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AT&T, Verizon probed: 'No escape from biz broadband packages'

Rivals complain to FCC that customers are unfairly trapped

By Shaun Nichols, 20 Oct 2015

The FCC is probing AT&T and Verizon over claims the telcos are locking companies into expensive business broadband contracts.

The US regulator confirmed in an investigation order [PDF] that officials are examining the two carriers, plus CenturyLink and Frontier Communications, for unlawful business practices.

"We conclude that substantial questions of lawfulness exist that require further investigation," the commission said.

At issue is the terms and conditions on the four telcos' business broadband packages. Level 3 Communications and other rivals told the FCC they are unable to compete in new markets because so many businesses are "locked in" to their contracts with AT&T, Verizon et al with no way of cancelling.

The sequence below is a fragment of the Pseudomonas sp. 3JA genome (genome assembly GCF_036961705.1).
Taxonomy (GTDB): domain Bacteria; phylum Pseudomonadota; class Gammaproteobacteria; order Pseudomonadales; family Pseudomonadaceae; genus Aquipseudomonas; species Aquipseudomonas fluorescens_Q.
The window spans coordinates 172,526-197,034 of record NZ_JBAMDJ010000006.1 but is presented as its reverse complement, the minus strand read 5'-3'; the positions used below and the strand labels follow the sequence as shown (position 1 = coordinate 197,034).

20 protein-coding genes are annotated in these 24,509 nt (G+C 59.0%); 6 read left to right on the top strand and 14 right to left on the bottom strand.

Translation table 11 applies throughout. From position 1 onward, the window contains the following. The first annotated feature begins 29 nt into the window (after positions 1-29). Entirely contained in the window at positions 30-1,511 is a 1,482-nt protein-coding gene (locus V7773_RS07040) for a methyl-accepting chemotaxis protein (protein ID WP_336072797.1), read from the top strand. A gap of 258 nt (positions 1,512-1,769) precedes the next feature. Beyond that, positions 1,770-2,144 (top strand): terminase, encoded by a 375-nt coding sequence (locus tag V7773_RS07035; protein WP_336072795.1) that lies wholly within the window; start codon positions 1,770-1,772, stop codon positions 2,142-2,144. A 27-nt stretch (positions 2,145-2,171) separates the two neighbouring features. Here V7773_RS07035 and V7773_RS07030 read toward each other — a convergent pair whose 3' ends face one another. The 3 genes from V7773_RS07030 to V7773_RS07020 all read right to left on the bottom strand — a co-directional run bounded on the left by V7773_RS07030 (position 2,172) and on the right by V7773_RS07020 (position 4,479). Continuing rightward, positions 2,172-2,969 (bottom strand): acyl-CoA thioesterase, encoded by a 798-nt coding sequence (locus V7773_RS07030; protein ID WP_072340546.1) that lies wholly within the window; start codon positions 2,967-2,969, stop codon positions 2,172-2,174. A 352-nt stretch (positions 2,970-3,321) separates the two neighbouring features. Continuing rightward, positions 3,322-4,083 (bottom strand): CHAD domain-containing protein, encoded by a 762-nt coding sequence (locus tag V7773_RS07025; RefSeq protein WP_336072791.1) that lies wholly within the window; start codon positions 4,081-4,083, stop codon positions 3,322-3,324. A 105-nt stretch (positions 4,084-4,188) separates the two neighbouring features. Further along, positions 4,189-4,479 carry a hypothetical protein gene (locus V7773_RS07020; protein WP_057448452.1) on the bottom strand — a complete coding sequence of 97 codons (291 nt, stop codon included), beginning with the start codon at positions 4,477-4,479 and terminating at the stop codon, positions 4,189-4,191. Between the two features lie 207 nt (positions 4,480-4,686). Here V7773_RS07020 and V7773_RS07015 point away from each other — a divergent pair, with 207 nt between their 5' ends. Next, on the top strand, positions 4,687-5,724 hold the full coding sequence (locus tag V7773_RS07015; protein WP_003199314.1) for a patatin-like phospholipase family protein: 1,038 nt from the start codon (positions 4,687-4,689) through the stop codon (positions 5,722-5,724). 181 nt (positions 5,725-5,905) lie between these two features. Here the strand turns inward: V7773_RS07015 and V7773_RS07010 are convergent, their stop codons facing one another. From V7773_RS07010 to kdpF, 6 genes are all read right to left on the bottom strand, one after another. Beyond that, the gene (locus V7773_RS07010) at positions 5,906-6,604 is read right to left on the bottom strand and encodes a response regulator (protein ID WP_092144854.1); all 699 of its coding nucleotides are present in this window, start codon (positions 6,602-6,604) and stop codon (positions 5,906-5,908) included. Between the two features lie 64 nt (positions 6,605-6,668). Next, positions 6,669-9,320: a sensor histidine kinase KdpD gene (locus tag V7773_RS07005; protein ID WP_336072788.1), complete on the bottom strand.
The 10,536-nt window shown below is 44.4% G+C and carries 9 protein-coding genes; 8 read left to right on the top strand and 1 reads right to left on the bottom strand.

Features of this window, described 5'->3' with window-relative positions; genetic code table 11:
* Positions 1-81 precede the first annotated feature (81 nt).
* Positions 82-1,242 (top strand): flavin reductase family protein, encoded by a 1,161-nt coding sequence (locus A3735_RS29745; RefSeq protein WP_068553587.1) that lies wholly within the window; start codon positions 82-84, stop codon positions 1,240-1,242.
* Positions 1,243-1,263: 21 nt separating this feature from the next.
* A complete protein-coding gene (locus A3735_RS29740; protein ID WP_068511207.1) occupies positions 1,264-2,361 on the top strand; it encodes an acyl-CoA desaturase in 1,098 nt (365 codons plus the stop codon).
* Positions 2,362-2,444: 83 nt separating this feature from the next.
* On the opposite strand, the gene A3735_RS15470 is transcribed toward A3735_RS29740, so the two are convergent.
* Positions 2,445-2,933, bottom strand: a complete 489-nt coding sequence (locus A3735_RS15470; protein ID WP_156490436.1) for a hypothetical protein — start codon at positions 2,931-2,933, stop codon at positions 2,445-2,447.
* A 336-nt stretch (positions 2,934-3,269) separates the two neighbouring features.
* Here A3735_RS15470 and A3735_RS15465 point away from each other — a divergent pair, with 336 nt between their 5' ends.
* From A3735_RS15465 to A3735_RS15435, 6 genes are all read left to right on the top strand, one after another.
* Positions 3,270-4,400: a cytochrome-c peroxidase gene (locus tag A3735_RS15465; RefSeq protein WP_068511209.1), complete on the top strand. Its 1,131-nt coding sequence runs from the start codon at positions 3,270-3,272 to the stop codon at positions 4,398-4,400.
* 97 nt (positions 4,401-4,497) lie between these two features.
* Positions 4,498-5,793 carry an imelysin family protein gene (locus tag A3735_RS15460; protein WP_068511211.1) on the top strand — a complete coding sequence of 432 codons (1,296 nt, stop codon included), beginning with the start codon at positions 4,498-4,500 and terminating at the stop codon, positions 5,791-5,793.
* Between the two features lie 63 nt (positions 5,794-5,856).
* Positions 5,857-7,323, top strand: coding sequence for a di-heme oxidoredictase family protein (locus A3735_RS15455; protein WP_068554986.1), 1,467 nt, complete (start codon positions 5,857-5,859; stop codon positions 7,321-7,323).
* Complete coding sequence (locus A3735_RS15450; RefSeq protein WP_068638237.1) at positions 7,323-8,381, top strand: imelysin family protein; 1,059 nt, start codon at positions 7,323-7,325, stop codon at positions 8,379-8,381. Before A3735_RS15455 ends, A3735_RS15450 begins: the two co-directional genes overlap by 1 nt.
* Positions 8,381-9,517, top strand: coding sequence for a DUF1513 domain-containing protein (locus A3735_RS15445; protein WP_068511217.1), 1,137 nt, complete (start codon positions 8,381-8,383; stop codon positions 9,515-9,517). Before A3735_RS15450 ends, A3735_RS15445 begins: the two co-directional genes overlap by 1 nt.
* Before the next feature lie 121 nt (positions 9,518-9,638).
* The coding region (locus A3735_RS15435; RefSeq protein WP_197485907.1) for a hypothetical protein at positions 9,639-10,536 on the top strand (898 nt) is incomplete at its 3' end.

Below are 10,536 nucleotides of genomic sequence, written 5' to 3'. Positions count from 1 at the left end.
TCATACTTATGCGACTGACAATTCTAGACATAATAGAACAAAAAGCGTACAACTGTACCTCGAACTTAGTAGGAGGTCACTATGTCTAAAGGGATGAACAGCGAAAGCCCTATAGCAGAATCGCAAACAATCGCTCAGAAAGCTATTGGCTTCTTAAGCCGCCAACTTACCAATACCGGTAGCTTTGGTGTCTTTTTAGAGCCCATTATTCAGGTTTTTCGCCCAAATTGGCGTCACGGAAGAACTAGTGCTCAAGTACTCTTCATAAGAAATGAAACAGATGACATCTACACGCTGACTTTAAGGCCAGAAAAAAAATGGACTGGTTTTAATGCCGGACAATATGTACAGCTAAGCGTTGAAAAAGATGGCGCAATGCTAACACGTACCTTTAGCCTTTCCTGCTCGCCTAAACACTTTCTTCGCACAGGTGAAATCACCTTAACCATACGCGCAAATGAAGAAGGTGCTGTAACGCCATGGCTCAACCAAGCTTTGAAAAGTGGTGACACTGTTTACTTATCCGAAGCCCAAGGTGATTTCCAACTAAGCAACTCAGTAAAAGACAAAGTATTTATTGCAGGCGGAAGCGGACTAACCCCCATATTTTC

The rivals claim the four companies snare customers with "special access" deals that provide high-speed internet, and then charge huge fees for cancelling.

"The incumbents use a combination of devices to lock up the market for special access services, shrinking the addressable market for any carrier that wishes to provide service in competition with the incumbent local exchange carriers," Level 3 told the FCC.

The watchdog said the accused carriers have until December 18 to explain themselves. Further comments on the investigation can be submitted by January 21, and rebuttals by February 22.

AT&T, not surprisingly, does not care much for the idea of an FCC investigation.

"Opening a tariff investigation on special access services is a step towards rate re-regulation in a space that is highly competitive and getting more so as cable companies and other new entrants aggressively compete. The terms the Commission is reviewing are commonplace in most commercial contracts, and in fact are being used by our competitors in their own contracts," AT&T vice-president of federal regulator Frank Simone said in a statement.

"Each day the Commission wastes investigating and interfering in commercial agreements between companies that build infrastructure and those that do not is a day it is not encouraging fiber investment or looking boldly towards the benefits those investments will provide to consumers." ®

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